It’s time for ACTION: 14 green policy priorities for the new UK Government – Part two
A decentralised energy system, more ambitious renewable energy targets and a stronger low-carbon heat and transport policy are all listed in the second part of edie's feature exploring the most critical areas of green policy that Theresa May's new Government must prioritise.
A week is a long time in politics. In the seven days since the first part of this green policy priority list was published, the Tories have finally secured the support from the Democratic Unionist Party (DUP) to form a majority Government.
Sustainability professionals and green groups have also heard the new Climate Change Minister Claire Perry assert that the publication of the Clean Growth Plan – one of the seven key policies listed in the first priority list – will arrive when Parliament returns after the summer recess in early September.
But with empty promises hitherto issued by the Tories on a series of key green policy issues, this reassurance will remain merely hollow rhetoric until matched by solid policy action. The green business community needs to see action taken now, on issues ranging from shale gas plans and clean energy targets through to energy storage proposals and post-Brexit environmental policy.
In this two-part feature, edie has pulled together the expert views of various sustainability professionals and green organisations, and analysed the responses to our pre-election green policy survey, to bring you a list of 14 key green policy areas that the next UK Government must now prioritise.
8) Transpose EU green policy into UK law after Brexit
Brexit stands out as a key point of concern among the green business community, with an estimated 80% of UK environmental regulations deriving from the EU.
In our pre-election green policy survey, the majority of edie readers (54%) said that the transposition of all relevant EU energy and environmental legislation into UK law following our departure from the bloc is ‘extremely important’. Meanwhile, a recent YouGov poll showed that 83% of the public want new UK laws on issues such as air quality and water that provide the same or a higher level of protection than current EU regulation.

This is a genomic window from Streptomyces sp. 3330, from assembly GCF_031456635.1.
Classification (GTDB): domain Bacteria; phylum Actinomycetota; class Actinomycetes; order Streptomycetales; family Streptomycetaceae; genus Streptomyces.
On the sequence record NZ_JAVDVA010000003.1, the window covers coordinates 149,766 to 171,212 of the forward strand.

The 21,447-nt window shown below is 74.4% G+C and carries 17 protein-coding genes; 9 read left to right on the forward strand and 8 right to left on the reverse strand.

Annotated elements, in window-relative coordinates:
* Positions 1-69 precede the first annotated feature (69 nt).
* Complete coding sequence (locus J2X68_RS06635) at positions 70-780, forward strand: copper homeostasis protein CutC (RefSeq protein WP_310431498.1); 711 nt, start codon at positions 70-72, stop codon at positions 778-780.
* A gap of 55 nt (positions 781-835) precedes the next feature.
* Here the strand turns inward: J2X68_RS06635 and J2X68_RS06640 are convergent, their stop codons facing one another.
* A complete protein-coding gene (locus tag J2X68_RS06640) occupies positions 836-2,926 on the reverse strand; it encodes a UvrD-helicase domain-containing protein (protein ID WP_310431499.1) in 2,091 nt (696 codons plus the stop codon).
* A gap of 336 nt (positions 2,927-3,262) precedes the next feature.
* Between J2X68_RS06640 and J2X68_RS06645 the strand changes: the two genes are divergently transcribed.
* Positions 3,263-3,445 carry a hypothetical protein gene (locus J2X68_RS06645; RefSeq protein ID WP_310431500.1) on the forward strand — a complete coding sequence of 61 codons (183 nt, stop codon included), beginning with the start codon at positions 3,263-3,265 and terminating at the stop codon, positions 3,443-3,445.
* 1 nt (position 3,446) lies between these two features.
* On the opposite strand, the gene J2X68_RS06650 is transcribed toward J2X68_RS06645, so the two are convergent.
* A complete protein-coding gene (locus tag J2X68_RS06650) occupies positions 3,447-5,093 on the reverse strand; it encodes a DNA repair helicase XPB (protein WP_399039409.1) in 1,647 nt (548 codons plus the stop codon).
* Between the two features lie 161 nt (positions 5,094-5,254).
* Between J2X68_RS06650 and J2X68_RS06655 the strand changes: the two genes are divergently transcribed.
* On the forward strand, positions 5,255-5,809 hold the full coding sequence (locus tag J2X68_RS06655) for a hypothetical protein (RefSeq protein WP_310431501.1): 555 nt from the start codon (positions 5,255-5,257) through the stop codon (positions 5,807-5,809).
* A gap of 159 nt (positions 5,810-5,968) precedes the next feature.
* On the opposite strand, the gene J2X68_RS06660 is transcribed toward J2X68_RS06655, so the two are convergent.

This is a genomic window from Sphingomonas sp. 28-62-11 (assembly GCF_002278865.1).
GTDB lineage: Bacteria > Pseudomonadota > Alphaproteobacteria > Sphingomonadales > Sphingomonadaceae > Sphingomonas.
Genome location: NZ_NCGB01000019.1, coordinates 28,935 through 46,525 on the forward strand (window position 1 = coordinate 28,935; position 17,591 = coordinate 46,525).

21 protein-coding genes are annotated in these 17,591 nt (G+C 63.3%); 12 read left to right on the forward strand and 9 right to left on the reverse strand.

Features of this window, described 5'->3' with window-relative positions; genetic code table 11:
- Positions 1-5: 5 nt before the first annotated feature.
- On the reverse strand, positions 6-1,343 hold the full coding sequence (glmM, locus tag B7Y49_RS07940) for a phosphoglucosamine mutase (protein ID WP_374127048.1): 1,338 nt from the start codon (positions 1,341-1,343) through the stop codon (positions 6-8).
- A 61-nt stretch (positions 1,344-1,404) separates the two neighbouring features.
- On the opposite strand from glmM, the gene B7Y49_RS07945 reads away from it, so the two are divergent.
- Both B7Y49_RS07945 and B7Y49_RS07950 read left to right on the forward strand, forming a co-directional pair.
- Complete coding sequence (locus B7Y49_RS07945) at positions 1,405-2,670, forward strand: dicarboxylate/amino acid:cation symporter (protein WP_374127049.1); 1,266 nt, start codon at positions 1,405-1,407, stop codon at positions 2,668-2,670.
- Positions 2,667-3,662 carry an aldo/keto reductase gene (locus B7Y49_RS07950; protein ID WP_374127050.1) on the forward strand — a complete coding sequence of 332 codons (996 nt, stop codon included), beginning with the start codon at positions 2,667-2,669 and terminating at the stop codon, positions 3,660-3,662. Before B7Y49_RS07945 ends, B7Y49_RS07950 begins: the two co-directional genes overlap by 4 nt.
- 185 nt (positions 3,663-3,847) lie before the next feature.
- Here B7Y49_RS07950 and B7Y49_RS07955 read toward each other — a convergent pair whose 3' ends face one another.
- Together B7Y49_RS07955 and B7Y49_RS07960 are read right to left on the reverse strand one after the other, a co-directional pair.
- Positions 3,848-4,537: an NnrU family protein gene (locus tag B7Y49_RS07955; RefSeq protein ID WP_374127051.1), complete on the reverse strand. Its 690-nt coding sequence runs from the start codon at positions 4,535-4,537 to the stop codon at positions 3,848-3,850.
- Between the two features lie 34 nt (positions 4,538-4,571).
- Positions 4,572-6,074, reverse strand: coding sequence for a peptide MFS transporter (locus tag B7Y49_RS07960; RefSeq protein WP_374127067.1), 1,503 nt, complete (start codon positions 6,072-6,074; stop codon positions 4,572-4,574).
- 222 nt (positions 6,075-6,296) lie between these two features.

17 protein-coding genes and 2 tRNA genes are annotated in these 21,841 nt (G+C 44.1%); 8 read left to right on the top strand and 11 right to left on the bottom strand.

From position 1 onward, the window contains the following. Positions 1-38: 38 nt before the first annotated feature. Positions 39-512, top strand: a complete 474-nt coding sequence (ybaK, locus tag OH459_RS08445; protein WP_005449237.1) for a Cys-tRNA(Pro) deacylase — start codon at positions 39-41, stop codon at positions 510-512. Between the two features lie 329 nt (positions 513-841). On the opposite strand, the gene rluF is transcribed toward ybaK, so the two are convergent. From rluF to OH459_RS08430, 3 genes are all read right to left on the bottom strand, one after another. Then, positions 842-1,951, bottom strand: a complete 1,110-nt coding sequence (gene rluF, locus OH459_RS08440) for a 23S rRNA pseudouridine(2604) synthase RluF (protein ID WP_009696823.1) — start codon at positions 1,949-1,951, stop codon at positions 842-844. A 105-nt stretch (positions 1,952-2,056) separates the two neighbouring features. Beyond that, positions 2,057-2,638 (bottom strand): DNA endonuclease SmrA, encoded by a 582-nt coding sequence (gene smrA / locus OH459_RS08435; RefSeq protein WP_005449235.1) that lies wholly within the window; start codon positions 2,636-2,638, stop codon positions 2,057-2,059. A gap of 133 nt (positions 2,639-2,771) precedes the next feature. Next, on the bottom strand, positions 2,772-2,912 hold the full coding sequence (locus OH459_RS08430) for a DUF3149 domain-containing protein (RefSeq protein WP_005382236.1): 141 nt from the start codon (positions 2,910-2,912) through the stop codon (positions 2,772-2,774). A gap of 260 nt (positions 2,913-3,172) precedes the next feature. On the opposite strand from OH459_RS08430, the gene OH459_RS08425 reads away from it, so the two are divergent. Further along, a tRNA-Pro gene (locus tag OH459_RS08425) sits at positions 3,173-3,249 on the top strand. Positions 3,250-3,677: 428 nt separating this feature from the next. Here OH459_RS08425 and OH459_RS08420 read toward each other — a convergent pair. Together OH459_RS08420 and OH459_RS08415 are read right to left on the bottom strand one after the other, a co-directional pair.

Ministers have repeatedly insisted that the Government would preserve the whole body of EU environmental law immediately after the UK’s departure through the Great Repeal Bill. But environmental groups and opposition politicians have provided a stark warning that post-Brexit environmental laws could suffer from a Tory “deregulation agenda”. The Great Repeal Bill text does not, for instance, rule out the future possibility to amend, repeal or reverse European green regulations.
9) Rethink policy on fracking (and listen to the public!)
The UK’s pledge to phase out coal-fired power stations by 2025 was welcomed by green groups but many remain concerned that the commitment could be undermined by subsidies for unconventional sources of fossil fuel sources like shale gas.
According to the Committee on Climate Change (CCC), the growth of a large-scale shale gas industry in this country is likely to seriously undermine Britain’s climate targets. Public backing for fracking, meanwhile, has fallen in recent times (the more people know about it, the less they support it), while support for clean energy continues to surge.
During the election campaign, the Conservatives stood out as the only party in support of fracking. in The proposed Shale Wealth Fund, which will be changed so that larger revenues from fracking go directly to communities that host the extraction sites, has been criticised by environmental groups, claiming that it would act as a bribe to diminish community hostility to the technology.
At a very minimum, it will be crucial that Government keeps its promise to ensure “rigorous” environmental protections are upheld if shale gas development goes ahead.
10) Set more ambitious renewable energy targets
The vast majority of respondents to edie’s green policy survey said the setting of more ambitious renewable energy targets is either ‘extremely important’ or ‘very important’ for the next UK Government. With costs for many of these falling rapidly, the potential economic and employment benefits are very large – and Government opinion polling shows these technologies are especially popular.
The Tories have not outlined a specific mid-term goal for renewables, unlike Labour, which pledged a 60% renewables target for 2030 in its pre-election manifesto. The Tory manifesto dismissed the commercial viability of large-scale onshore wind, but did, however, offer support for offshore turbines, along with the development of projects in the remote islands of Scotland.
Commenting on the Conservative manifesto at the time of its release, RenewableUK’s chief executive Hugh McNeal said: “Renewables can offer much to the next Government: these modern, game-changing technologies have resolved the decades-old problem of delivering an affordable, secure supply of low-carbon electricity.
“It’s good to see the Conservative manifesto focussing on energy policy outcomes like these. Our industries can help a future Conservative government to deliver these and more.”
11) Deliver low-carbon heat and transport policy